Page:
René of Savoy

René of Savoy (1473 31 March 1525) was a French nobleman and soldier. He was count of Villars (1497) and of Tende (1501). Known as "the Great Bastard of Savoy", he was the illegitimate son of Philip II, Duke of Savoy and Libera Portoneri - this made him the originator of the Savoie-Villars (or Savoie-Tende) branch of the House of Savoy.


He was legitimated in 1499, by his half-brother Philibert II. He was the second husband of Anne Lascaris[1] - a daughter of the count of Tende, she was countess of Tende, marquise of Marro, lady of Prela, of Villeneuve and of Menton. René and Lascaris married on 28 January 1501 at Tende, during René's governorship of Nice. The count of Tende gave most of his lands with his daughter as her dowry and the marriage contract required that René take the name and coat of arms of the counts of Tende.

In 1501 Philibert II remarried, to Margaret of Austria, who hated René and had her father Maximilian I revoke René's legitimation in 1502. An increasing influence on her husband, Margaret brought René to trial and in 1503 got Philibert to revoke his act legitimating René, thus losing him his fiefdoms in the Piedmont and leaving him only with those in Tende, held through his wife. On Anne's father's death in 1509, Anne Lascaris and René received homage from their vassals in the Tende and from the vassals of all their fiefdoms in Provence and Genoa. René took refuge in France and paid homage to Louis XII of France in 1510 in return for keeping Tende.

Philibert died suddenly in 1504 and René faced opposition from the Holy Roman Emperor when he tried to succeed to Philibert's duchy of Savoy - his half brother Charles III became duke instead. As half-brother of Louise of Savoy, René was uncle to Francis, Count of Angoulême. When Francis acceded to the French throne as Francis I, René was made governor of Provence and grand sénéchal of Provence in 1515,[2] then Grand Master of France (surintendant of the Maison du Roi) by letters patent of 31 October 1519, posts he held until his death. 1519 also saw René finally regain the duchy of Savoy. On 2 January 1562 Emmanuel Philibert declared by letters patent that Claude of Savoy was count of Tende and that his descendants could succeed to the Estates of Savoy if the direct line died out.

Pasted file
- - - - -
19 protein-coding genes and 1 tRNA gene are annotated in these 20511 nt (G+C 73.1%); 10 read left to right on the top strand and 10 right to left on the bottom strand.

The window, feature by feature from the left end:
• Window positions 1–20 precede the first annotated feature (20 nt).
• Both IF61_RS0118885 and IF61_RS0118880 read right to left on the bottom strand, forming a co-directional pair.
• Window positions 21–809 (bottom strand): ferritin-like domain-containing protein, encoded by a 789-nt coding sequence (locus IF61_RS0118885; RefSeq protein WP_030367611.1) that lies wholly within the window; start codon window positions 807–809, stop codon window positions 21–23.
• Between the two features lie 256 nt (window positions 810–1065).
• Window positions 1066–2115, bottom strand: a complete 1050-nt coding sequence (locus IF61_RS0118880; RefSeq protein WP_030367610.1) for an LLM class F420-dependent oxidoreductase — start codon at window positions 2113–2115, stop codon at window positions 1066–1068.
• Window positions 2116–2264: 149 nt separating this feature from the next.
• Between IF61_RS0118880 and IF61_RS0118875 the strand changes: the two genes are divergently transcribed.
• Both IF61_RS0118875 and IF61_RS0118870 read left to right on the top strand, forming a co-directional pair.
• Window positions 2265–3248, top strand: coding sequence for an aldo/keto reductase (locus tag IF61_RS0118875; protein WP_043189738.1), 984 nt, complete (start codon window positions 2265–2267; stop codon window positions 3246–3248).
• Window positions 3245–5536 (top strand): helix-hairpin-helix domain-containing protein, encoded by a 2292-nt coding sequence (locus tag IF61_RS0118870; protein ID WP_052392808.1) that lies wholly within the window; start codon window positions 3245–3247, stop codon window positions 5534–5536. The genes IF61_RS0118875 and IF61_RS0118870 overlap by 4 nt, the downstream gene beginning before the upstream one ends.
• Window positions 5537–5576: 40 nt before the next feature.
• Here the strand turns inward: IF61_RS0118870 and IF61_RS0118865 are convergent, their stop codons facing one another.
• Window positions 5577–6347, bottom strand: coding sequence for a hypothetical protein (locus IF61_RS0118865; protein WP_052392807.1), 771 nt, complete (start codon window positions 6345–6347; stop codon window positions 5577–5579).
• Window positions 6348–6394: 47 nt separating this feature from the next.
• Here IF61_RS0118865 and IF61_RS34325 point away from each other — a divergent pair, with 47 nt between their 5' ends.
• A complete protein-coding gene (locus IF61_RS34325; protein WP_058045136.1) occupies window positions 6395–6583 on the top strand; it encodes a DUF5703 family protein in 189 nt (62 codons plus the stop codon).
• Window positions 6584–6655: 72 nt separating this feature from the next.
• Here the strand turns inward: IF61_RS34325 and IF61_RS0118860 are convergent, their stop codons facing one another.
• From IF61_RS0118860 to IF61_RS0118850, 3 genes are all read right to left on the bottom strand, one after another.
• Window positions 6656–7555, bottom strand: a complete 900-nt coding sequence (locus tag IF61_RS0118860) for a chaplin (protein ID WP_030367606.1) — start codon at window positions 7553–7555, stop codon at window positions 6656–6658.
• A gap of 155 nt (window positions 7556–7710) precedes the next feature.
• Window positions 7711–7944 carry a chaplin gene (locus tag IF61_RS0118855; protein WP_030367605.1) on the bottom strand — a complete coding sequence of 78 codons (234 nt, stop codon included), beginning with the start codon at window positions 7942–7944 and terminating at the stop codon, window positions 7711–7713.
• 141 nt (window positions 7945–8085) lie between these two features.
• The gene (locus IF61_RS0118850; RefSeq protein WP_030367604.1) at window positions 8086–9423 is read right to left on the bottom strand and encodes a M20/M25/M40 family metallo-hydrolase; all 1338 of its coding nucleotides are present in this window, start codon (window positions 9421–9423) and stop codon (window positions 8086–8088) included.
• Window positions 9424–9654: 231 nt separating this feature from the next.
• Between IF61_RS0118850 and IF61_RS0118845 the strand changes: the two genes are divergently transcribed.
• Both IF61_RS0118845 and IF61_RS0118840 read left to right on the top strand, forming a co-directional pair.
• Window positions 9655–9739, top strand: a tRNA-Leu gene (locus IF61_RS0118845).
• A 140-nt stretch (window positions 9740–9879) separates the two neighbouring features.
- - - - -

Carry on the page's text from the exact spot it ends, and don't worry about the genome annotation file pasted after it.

Around 1519-1520, René built a grand nef called the Sainte Marie de Bonaventure, nicknamed "La Grande Maîtresse",[3] which served as his flagship. This ship left Marseille on 24 August 1520 to protect the Knights Hospitaller against an attack by the Turks, returning there on 6 January 1521. During this expedition, admiral Christophe de Chanoy was killed at Beirut. In May 1522, the ship took part in the expedition to aid Genoa, commanded by René as admiral and by Pedro of Navarre as lieutenant general. The ship took part in the defence and resupply of Marseille during the city's siege by the constable de Bourbon in 1524. René rented the ship to his nephew France I for 1500 écus per month between 28 June 1524 and 30 April 1525.

He died at Pavia in 1525. After René's death, Louise of Savoy put a value-estimate on the ship and it was bought by Francis I from the countess of Villars and Tende between July and August 1526.

Marriages and issue

On 28 January 1501, he married Anne Lascaris, countess of Tende (1487–1554), daughter of Jean-Antoine de Lascaris-Ventimiglia and of Isabelle d'Anglure, widow of Louis de Clermont-Lodève, with whom he had the following children :

Count of Ventimiglia, Jean-Antoine de Lascaris, gave Chateau Montfort in La Colle sur Loup as dowry to his daughter Anne who married René of Savoy. Chateau Montfort


  1. (French) Google Books: François Alexandre Aubert de La Chesnaye-Desbois, Dictionnaire de la noblesse, contenant les généalogies, l'histoire & la chronologie des familles nobles de France, Vol 8, pages 739-742, Paris, 1774
  2. Édouard Baratier, Georges Duby, and Ernest Hildesheimer (ed.s), Atlas historique. Provence, Comtat Venaissin, principauté d’Orange, comté de Nice, principauté de Monaco, Librairie Armand Colin, Paris, 1969
  3. (French) Max Guérout,Bernard Liou, La Grande Maîtresse, nef de François Ier : recherches et documents d'archives, Presses de l'Université Paris-Sorbonne, Paris, 2001 ISBN 2-84050-184-8 Google Books : extracts

External links

Preceded by
Antoine of Lévis
Count of Villars
Succeeded by
Honorat II of Savoy
Preceded by
Artus Gouffier de Boissy
Grand Master of France
Succeeded by
Anne de Montmorency
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